I couldn't think of another form of art that would visit the same sense of loss upon the creator. A writer will always have her words; a film maker his images. But an artist creates to sell, sells to live and lives to enable further creation. I said goodbye to William (and his painting), allowing him his final few moments with his progeny, his final few moments to offer a fond farewell.
Sporran policy maintains disunited kingdom
There are myriad reasons why England and Scotland will and can never be a truly unified single national entity. There are the legal and political; there is also the ever-changing cultural landscapes that differ so hugely. Perhaps the most telling difference, the single issue that I personally feel will maintain our national difference is that, as I travelled home to Glasgow on St George's Day, the staff at London City airport, upon examining the contents of my bag, asked me to remove my "handbag-type thing" for closer perusal. They were, of course referring to my sporran. Two nations, divided by a hand-bag-type sporran thing.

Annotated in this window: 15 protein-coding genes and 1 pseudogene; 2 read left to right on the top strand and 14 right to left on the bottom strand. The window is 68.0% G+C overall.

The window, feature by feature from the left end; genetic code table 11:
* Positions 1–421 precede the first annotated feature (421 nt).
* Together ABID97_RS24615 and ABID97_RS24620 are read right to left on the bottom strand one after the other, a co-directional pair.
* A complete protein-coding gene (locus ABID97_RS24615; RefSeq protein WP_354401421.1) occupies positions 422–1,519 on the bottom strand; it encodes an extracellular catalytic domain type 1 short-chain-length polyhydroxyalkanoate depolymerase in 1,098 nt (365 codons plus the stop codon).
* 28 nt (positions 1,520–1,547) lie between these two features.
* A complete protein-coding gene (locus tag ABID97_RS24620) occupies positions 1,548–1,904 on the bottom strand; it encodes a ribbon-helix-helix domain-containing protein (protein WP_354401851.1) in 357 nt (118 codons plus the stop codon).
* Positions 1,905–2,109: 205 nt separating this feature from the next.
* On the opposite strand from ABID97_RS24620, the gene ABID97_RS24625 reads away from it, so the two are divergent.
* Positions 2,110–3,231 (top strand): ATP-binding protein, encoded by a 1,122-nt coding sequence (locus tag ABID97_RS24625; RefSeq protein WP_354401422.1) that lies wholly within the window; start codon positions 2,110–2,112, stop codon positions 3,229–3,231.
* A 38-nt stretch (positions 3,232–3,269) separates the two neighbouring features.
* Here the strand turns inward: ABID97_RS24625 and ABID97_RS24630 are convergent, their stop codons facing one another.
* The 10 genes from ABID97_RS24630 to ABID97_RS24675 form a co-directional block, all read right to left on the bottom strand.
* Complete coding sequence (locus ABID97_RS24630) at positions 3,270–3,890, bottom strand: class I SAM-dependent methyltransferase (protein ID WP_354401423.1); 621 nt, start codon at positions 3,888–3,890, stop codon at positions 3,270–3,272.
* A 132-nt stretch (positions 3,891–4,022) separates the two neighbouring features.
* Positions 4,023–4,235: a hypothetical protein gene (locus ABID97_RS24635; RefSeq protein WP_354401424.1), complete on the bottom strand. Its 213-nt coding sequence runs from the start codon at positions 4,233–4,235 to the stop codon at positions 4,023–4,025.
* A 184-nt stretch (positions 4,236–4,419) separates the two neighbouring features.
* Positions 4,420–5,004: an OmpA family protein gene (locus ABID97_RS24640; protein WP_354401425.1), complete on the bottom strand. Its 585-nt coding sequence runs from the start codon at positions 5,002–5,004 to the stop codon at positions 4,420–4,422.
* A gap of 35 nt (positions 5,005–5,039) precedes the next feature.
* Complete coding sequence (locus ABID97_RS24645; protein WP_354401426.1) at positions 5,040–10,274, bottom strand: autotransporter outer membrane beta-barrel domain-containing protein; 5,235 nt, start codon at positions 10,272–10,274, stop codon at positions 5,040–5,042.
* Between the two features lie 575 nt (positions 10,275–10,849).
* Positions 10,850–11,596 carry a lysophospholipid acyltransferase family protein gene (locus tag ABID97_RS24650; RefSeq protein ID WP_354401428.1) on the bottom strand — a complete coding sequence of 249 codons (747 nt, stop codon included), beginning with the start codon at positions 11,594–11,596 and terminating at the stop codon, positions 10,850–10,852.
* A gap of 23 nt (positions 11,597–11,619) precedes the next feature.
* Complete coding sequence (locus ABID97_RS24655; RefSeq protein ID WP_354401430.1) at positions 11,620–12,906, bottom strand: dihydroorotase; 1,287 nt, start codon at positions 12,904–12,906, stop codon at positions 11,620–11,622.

Walkout speaks louder than words
It's quite a powerful statement, a statement of obvious intent. You can argue, bicker, debate and rant but the ultimate action of walking out tops everything. This has been the week of the walkout; and it's nice to see that high-powered ambassadors and politicians at the United Nations do exactly the same thing as harangued husbands, slighted sisters and combustible creatives.
The walkout – the UN one was over Iranian comments about Israel – is essentially the most powerful tool in the arsenal of any combatant caught in the arena of verbal warfare.
I have been plenty guilty of experiencing deep fatigue with an argument. The walkout can occasionally allow you to realign your forces and battle again at a later time. Occasionally the walkout is final; in such instances the last thing the person you walk out on will see of you is your back.